I am doing the following to fit my data using an exponential function:

# Define the data
data <- c(67, 81, 93, 65, 18, 44, 31, 103, 64, 19, 27, 57, 63, 25, 22, 150, 
          31, 58, 93, 6, 86, 43, 17, 9, 78, 23, 75, 28, 37, 23, 108, 14, 137, 
          69, 58, 81, 62, 25, 54, 57, 65, 72, 17, 22, 170, 95, 38, 33, 34, 68, 
          38, 117, 28, 17, 19, 25, 24, 15, 103, 31, 33, 77, 38, 8, 48, 32, 48, 
          26, 63, 16, 70, 87, 31, 36, 31, 38, 91, 117, 16, 40, 7, 26, 15, 89, 
          67, 7, 39, 33, 58)

# Fit the data to a model
params = fitdistr(data, "exponential")

I got the following for the params:

> params

I want to draw a QQ-plot to see how good the fit was. I am guessing I need to generate exponentially distributed data using the parameter generated and then use some function to draw the QQ plot but am not sure how to go about doing this. Can someone tell me how to do this in R?


2 Answers 2


Try the following code:

simdata <- qexp(ppoints(length(data)), rate = params$estimate)
qqplot(data, simdata)

(Inspired by the base R implementation of qqnorm)

PS When using non-base R functions, you should state what library they come from. I had to Google to discover that fitdistr is from MASS.

  • $\begingroup$ +1 Thank you very much. That does the trick. Sorry about not specifying the fitdistr package. I'm quite new to R so I will keep that in mind for the next time. I have accepted this as the answer but as a final note, can you please tell me if there is a numerical measure that tells me how well the data could be fitted using the distribution? $\endgroup$
    – Legend
    Commented Jan 30, 2011 at 3:12
  • $\begingroup$ In addition, is there a way to limit the upper limit of the sampling to the maximum value in the data samples? Otherwise, the Q-Q plot seems to be showing some numbers way out of the data sample range. $\endgroup$
    – Legend
    Commented Jan 30, 2011 at 3:31
  • 1
    $\begingroup$ @Legend: As to your first comment, it should really be a separate question. I can point you towards the Kolmogorov-Smirnov test (secure.wikimedia.org/wikipedia/en/wiki/Kolmogorov_Smirnov_Test), but I encourage you to ask this question, both because you may get better advice and because the answer will be more findable by others). $\endgroup$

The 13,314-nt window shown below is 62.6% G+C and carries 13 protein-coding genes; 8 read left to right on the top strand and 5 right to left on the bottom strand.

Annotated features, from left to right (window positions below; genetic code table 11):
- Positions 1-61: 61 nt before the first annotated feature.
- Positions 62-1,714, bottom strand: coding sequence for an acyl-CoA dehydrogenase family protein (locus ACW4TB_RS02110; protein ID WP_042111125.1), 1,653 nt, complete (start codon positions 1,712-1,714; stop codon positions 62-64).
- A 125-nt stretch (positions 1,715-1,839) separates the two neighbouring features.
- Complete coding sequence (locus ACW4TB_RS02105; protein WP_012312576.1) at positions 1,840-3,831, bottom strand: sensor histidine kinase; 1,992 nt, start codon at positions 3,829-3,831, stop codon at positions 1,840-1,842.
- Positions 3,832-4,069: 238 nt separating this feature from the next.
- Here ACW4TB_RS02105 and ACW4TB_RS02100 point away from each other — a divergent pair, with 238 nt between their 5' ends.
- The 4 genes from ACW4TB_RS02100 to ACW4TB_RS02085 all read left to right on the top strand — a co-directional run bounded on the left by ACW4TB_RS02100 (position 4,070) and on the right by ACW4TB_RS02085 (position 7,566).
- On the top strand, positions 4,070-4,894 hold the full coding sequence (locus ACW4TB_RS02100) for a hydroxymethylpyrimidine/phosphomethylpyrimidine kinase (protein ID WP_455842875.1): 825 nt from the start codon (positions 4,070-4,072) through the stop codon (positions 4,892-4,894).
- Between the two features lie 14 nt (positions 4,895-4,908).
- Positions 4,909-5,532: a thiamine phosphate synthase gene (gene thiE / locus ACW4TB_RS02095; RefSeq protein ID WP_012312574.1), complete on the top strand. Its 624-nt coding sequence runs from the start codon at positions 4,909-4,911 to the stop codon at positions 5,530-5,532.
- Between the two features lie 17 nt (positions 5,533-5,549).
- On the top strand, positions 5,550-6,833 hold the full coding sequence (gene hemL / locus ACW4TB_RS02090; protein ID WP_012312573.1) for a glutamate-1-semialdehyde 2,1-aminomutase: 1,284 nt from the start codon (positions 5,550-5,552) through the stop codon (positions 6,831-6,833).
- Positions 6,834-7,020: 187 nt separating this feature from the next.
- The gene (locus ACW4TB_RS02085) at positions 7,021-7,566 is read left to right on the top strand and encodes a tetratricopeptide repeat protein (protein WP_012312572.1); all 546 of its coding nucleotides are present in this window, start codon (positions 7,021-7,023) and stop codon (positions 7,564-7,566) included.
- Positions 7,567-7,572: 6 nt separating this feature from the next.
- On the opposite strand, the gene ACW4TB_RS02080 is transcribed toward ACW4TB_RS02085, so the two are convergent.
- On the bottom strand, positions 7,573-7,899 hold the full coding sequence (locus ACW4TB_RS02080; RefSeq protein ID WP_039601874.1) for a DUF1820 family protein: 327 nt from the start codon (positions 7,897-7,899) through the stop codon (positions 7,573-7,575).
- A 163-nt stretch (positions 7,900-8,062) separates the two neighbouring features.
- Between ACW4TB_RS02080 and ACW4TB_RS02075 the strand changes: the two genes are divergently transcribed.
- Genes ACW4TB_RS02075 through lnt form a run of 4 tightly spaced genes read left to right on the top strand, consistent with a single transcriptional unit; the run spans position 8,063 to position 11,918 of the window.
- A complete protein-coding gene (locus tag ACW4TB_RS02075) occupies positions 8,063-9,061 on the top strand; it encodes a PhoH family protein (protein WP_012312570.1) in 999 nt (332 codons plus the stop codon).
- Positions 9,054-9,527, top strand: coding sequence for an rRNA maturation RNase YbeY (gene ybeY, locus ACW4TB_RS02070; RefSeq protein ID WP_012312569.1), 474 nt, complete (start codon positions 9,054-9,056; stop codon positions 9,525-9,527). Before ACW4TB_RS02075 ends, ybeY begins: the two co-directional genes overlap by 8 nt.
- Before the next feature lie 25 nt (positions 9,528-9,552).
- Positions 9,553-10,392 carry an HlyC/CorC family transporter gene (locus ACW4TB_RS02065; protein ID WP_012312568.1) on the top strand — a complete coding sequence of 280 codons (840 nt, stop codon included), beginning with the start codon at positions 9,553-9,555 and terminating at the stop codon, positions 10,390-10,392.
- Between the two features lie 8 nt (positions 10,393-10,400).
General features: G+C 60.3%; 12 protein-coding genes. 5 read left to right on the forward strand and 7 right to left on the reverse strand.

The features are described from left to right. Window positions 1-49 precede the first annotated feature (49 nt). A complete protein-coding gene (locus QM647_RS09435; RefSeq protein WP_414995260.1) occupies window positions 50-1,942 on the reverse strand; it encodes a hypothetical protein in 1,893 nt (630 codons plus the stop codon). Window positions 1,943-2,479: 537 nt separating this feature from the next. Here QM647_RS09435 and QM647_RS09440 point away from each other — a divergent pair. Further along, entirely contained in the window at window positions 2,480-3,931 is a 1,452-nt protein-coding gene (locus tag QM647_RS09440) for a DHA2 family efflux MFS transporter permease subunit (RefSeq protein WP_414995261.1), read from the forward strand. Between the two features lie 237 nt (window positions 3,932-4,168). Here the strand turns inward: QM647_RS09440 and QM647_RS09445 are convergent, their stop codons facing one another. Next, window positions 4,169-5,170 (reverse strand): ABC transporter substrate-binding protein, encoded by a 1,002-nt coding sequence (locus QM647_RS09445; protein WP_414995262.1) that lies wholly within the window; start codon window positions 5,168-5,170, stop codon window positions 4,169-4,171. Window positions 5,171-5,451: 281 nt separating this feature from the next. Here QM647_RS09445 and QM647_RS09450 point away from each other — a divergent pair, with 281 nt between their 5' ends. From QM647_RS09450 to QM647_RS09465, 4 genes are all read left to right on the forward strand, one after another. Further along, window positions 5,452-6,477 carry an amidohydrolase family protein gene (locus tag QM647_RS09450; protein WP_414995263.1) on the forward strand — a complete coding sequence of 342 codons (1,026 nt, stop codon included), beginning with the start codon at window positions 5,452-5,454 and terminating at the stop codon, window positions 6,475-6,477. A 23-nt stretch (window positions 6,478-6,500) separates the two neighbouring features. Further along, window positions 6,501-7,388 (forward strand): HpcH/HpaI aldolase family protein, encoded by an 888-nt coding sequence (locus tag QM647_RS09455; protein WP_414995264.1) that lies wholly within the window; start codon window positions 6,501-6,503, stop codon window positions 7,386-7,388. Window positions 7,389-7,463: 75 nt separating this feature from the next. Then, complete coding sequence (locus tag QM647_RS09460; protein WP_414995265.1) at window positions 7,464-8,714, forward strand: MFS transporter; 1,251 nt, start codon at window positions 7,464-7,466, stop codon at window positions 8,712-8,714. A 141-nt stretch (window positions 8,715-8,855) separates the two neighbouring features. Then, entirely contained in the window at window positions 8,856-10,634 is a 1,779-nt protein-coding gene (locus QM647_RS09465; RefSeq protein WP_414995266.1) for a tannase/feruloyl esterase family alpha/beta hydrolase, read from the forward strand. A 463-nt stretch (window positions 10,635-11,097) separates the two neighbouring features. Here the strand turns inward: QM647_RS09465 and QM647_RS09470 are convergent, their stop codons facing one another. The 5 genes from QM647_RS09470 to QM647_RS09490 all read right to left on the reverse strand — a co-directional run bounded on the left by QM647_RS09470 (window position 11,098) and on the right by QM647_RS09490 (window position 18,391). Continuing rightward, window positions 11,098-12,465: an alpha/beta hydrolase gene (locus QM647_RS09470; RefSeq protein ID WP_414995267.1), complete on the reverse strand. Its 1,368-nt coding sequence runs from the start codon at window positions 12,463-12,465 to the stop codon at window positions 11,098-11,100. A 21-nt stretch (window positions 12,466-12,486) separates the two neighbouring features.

– Aaron
    Commented Jan 30, 2011 at 6:06
  • $\begingroup$ @Legend: As to the second point, I'm not sure what you're really asking. (This usage of) a QQ plot compares the distribution of some data to a mathematical function -- so there's no "sampling" involved. The fact that the high end of the plot has values higher than those in the data shows you exactly what you are using the QQ-plot to test for: that the shape of the tail of the distribution of the observed data does not match the tail of the theoretical distribution. (Also, I don't see any "out of range" values with this code and your data from the question...how did you generate that data?) $\endgroup$
    – Aaron
    Commented Jan 30, 2011 at 6:09
  • $\begingroup$ Thank You. I will look into the Kolmogorov-Smirnov test and post another question if it is not clear. Regarding my second question, the highest data point in my sample is 170 and there are 89 points. Now, if I use the function you specified, it is producing 89 points but some points are above 170 (181.38, 207.32...). While this can happen, I was just wondering if there is a way to have some upper limit so that it will sample only within a range (0,170) so that the Q-Q plot will contain equal limits on the X and Y axis. $\endgroup$
    – Legend
    Commented Jan 30, 2011 at 6:31

You could also look Wessa P., (2008), Maximum-likelihood Exponential Distribution Fitting which has a nice, documented online execution of the problem with the R source code attached to the actual plot.


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